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Strategy Summit Showcases Females in Manufacturing

March 16, 2015
What does strategy, manufacturing, and a woman's perspective have in common?

This week in New York City a group of women in manufacturing will gather at Innovation Enterprise's Women in Strategy Summit.

The speaker lineup includes representatives from PepsiCo, GE HealthCare, Lockheed Martin, Coca-Cola, Mondelez, and more. Women in Manufacturing, a non-profit network of females in the industry, will also be in attendance and is a sponsor of the event.

What does strategy have to do with manufacturing?

Basically everything. Strategists are a unique group of professionals with diverse backgrounds. And, as I learned at the Strategic Planning Innovation Summit, at the heart of every strategist is a problem solver. So, it's no surprise that many strategists understand processes and have a technical background in engineering, mathematics, programming, or manufacturing.

Why women...why not men?

It's proven that women solve problems differently than men. As noted in Dr. Louann Brizendine's book "The Female Brain" she states:

"In a German study, researchers conducted brain scans of men and women while they mentally rotated abstract, three-dimensional shapes. There were no performance differences between the men and women, but there were significant, sex-specific differences in the brain circuits they activated to complete the task. Women triggered brain pathways linked to visual identification and spent more time than men picturing the objects in their minds.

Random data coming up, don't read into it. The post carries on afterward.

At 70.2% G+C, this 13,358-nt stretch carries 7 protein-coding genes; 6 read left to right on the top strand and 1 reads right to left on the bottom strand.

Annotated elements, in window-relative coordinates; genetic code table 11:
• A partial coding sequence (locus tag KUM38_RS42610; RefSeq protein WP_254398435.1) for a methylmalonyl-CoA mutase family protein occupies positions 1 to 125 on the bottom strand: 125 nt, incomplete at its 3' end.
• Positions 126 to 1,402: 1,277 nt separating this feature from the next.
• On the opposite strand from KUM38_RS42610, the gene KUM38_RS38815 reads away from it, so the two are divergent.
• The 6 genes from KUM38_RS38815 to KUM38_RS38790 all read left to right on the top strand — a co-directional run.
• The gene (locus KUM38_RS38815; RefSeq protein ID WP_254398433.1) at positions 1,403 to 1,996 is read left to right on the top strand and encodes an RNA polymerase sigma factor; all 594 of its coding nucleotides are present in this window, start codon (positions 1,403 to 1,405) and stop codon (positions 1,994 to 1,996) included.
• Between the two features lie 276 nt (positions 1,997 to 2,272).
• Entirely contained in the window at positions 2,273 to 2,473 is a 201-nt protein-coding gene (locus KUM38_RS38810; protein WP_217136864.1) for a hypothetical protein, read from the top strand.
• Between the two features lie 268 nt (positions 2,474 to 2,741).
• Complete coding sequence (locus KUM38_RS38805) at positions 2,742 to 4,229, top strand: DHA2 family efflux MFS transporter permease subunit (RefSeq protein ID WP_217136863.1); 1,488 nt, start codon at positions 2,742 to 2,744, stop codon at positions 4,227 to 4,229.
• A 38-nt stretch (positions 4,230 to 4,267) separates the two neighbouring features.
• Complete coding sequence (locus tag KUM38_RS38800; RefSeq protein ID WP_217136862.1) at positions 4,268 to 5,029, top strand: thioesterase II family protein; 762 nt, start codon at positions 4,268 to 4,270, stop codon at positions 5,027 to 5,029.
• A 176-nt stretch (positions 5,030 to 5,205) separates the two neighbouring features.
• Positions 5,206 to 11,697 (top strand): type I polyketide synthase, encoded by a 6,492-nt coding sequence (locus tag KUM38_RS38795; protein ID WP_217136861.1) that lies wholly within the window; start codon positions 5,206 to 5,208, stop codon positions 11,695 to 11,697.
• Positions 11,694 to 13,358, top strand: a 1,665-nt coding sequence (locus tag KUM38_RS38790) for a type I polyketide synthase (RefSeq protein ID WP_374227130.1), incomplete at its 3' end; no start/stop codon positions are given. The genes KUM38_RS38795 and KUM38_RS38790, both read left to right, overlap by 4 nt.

This fact merely meant that it took women longer to get to the same answer. It also showed that females perform all the cognitive functions males perform—they just do so by using different brain circuits."

The book also illustrates that in addition to problem solving, a woman's perspective is also unique from men. This perspective is sometimes referred to as 'woman's intuition', which includes remembering and feeling emotions, heightened senses, and the psychic-like ability to understand a situation before it happens. But somehow woman's intuition sounds soft to me. So, for all you techies, I like to think of woman's intuition as predictive analysis based on real-time sensory data.

Call it what you want, either way it will be an interesting event and an interesting turn of events in manufacturing as we see more women enter the industry. I would guess that as more women enter the field, the more their point of view will pivot the solutions that were originally born of the male brains which ruled most of the history of manufacturing. Is this a good thing? Voice your opinion.

P.S. If you are a woman, or know a woman, who has solved a professional or personal problem go to to tell the story.

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